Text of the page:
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Paul Chambers

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  • Born: Pittsburgh, PA
  • Died: New York, NY
  • Years Active: 1950s, 1960s

Albums

Biography All Music Guide

All Music Guide:

One of the top bassists of 1955-1965, Paul Chambers was among the first in jazz to take creative bowed solos (other than Slam Stewart, who hummed along with his bowing). He grew up in Detroit, where he was part of the fertile local jazz scene. After touring with Paul Quinichette, Chambers went to New York, where he played with the J.J. Johnson-Kai Winding quintet and George Wallington. He spent the bulk of his prime years (1955-1963) as a member of the Miles Davis Quintet, participating in virtually all of Davis' classic recordings of the era. When he left, "Mr. P.C." (as John Coltrane called him in one of his originals) worked with the Wynton Kelly Trio (1963-1966) and freelanced until his death. Chambers, a consistently inspired accompanist who was an excellent soloist, made many recordings during his brief period, including some with Sonny Rollins, Coltrane, Cannonball Adderley, Donald Byrd, Bud Powell, and Freddie Hubbard, in addition to a few as a leader.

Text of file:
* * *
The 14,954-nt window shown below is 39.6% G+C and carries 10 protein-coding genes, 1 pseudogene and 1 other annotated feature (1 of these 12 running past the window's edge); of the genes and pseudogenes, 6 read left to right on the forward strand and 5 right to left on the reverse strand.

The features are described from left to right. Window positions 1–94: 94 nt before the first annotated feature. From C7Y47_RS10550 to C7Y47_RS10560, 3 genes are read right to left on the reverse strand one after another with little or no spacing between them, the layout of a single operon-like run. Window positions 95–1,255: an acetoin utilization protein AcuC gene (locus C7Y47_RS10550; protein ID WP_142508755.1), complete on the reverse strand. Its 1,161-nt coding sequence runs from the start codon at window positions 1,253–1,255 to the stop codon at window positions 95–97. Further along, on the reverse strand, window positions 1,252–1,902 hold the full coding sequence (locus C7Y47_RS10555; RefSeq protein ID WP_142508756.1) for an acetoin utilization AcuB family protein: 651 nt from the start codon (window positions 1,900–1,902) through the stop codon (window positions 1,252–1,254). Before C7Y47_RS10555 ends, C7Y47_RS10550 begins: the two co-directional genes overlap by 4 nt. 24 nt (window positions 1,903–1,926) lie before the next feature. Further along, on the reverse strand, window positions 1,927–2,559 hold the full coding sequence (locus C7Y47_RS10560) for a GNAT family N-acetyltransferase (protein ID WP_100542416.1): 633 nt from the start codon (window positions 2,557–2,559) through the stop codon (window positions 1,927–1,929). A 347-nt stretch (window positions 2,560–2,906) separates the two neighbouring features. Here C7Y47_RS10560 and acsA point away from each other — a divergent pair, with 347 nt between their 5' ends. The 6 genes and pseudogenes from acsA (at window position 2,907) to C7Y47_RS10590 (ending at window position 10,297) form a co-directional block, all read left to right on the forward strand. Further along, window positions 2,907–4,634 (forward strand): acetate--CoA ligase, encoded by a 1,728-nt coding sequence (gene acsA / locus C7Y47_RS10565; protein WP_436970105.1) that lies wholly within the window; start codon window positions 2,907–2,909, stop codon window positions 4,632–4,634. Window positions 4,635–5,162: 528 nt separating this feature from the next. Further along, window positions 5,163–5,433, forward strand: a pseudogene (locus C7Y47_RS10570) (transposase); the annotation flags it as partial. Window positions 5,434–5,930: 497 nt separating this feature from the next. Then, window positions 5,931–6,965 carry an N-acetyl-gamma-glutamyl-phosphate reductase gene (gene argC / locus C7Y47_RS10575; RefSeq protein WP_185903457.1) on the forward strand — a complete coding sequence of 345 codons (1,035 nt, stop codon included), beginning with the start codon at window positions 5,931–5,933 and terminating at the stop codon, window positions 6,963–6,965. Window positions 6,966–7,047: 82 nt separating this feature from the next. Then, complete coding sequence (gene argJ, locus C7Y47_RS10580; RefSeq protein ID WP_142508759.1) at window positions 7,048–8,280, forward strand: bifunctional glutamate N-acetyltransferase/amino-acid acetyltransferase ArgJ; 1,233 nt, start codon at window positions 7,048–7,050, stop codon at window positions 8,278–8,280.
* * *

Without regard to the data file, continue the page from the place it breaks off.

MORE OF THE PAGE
eMusic Features

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The Not Necessarily Happy Horns of Clark Terry

By Kevin Whitehead, Contributor

Can a musician's reputation be harmed by the persistent paying of a compliment? Clark Terry has a warm, plump, utterly distinctive sound on trumpet and its chubby pal the flugelhorn. He's rhythmically assured at any tempo, and has a deep feeling for the blues. But some writers fixate on how he has "the happiest sound in jazz," as if one trait defines his art. To be fair, it's not a rep he's run away from, having… more »